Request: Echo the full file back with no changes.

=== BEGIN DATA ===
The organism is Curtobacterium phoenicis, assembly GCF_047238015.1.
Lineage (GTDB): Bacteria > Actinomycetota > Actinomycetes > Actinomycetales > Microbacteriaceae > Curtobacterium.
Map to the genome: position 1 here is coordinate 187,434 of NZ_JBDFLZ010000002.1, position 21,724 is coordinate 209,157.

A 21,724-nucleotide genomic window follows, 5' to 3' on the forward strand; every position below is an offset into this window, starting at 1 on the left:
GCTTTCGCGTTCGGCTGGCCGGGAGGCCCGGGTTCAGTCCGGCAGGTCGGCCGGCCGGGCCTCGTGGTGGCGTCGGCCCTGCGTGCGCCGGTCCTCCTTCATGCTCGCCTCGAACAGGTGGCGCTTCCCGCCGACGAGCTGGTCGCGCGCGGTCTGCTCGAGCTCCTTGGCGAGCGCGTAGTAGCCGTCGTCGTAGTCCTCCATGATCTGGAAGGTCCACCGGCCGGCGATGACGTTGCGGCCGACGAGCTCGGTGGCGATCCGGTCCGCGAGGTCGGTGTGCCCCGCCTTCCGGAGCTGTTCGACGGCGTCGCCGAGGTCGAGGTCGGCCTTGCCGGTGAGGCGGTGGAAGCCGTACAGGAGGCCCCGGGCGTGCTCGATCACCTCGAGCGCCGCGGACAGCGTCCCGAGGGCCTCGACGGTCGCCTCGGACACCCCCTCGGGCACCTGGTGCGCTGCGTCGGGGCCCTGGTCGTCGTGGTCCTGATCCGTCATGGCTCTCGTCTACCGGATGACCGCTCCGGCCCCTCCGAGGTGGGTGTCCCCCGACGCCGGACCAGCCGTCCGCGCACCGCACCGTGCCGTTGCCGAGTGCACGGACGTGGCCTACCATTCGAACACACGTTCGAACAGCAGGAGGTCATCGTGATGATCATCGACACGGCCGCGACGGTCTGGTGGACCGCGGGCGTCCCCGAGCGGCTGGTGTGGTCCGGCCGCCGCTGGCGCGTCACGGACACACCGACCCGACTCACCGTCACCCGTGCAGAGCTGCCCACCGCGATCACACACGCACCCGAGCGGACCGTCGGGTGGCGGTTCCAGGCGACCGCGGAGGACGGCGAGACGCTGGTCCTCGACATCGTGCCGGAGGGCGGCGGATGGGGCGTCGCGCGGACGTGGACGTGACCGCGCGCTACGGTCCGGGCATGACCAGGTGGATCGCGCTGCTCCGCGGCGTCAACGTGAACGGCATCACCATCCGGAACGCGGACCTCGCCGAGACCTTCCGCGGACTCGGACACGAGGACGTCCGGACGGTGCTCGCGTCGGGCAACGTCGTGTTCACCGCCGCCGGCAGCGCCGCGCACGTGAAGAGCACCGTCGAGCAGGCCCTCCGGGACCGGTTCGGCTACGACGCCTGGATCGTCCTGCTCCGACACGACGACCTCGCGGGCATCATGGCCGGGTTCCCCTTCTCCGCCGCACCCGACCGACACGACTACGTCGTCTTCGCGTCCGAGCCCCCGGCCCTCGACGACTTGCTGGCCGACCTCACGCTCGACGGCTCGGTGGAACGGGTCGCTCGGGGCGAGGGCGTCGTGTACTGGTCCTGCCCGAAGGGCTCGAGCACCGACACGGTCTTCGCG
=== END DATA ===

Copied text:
The organism is Curtobacterium phoenicis, assembly GCF_047238015.1.
Lineage (GTDB): Bacteria > Actinomycetota > Actinomycetes > Actinomycetales > Microbacteriaceae > Curtobacterium.
Map to the genome: position 1 here is coordinate 187,434 of NZ_JBDFLZ010000002.1, position 21,724 is coordinate 209,157.

A 21,724-nucleotide genomic window follows, 5' to 3' on the forward strand; every position below is an offset into this window, starting at 1 on the left:
GCTTTCGCGTTCGGCTGGCCGGGAGGCCCGGGTTCAGTCCGGCAGGTCGGCCGGCCGGGCCTCGTGGTGGCGTCGGCCCTGCGTGCGCCGGTCCTCCTTCATGCTCGCCTCGAACAGGTGGCGCTTCCCGCCGACGAGCTGGTCGCGCGCGGTCTGCTCGAGCTCCTTGGCGAGCGCGTAGTAGCCGTCGTCGTAGTCCTCCATGATCTGGAAGGTCCACCGGCCGGCGATGACGTTGCGGCCGACGAGCTCGGTGGCGATCCGGTCCGCGAGGTCGGTGTGCCCCGCCTTCCGGAGCTGTTCGACGGCGTCGCCGAGGTCGAGGTCGGCCTTGCCGGTGAGGCGGTGGAAGCCGTACAGGAGGCCCCGGGCGTGCTCGATCACCTCGAGCGCCGCGGACAGCGTCCCGAGGGCCTCGACGGTCGCCTCGGACACCCCCTCGGGCACCTGGTGCGCTGCGTCGGGGCCCTGGTCGTCGTGGTCCTGATCCGTCATGGCTCTCGTCTACCGGATGACCGCTCCGGCCCCTCCGAGGTGGGTGTCCCCCGACGCCGGACCAGCCGTCCGCGCACCGCACCGTGCCGTTGCCGAGTGCACGGACGTGGCCTACCATTCGAACACACGTTCGAACAGCAGGAGGTCATCGTGATGATCATCGACACGGCCGCGACGGTCTGGTGGACCGCGGGCGTCCCCGAGCGGCTGGTGTGGTCCGGCCGCCGCTGGCGCGTCACGGACACACCGACCCGACTCACCGTCACCCGTGCAGAGCTGCCCACCGCGATCACACACGCACCCGAGCGGACCGTCGGGTGGCGGTTCCAGGCGACCGCGGAGGACGGCGAGACGCTGGTCCTCGACATCGTGCCGGAGGGCGGCGGATGGGGCGTCGCGCGGACGTGGACGTGACCGCGCGCTACGGTCCGGGCATGACCAGGTGGATCGCGCTGCTCCGCGGCGTCAACGTGAACGGCATCACCATCCGGAACGCGGACCTCGCCGAGACCTTCCGCGGACTCGGACACGAGGACGTCCGGACGGTGCTCGCGTCGGGCAACGTCGTGTTCACCGCCGCCGGCAGCGCCGCGCACGTGAAGAGCACCGTCGAGCAGGCCCTCCGGGACCGGTTCGGCTACGACGCCTGGATCGTCCTGCTCCGACACGACGACCTCGCGGGCATCATGGCCGGGTTCCCCTTCTCCGCCGCACCCGACCGACACGACTACGTCGTCTTCGCGTCCGAGCCCCCGGCCCTCGACGACTTGCTGGCCGACCTCACGCTCGACGGCTCGGTGGAACGGGTCGCTCGGGGCGAGGGCGTCGTGTACTGGTCCTGCCCGAAGGGCTCGAGCACCGACACGGTCTTCGCG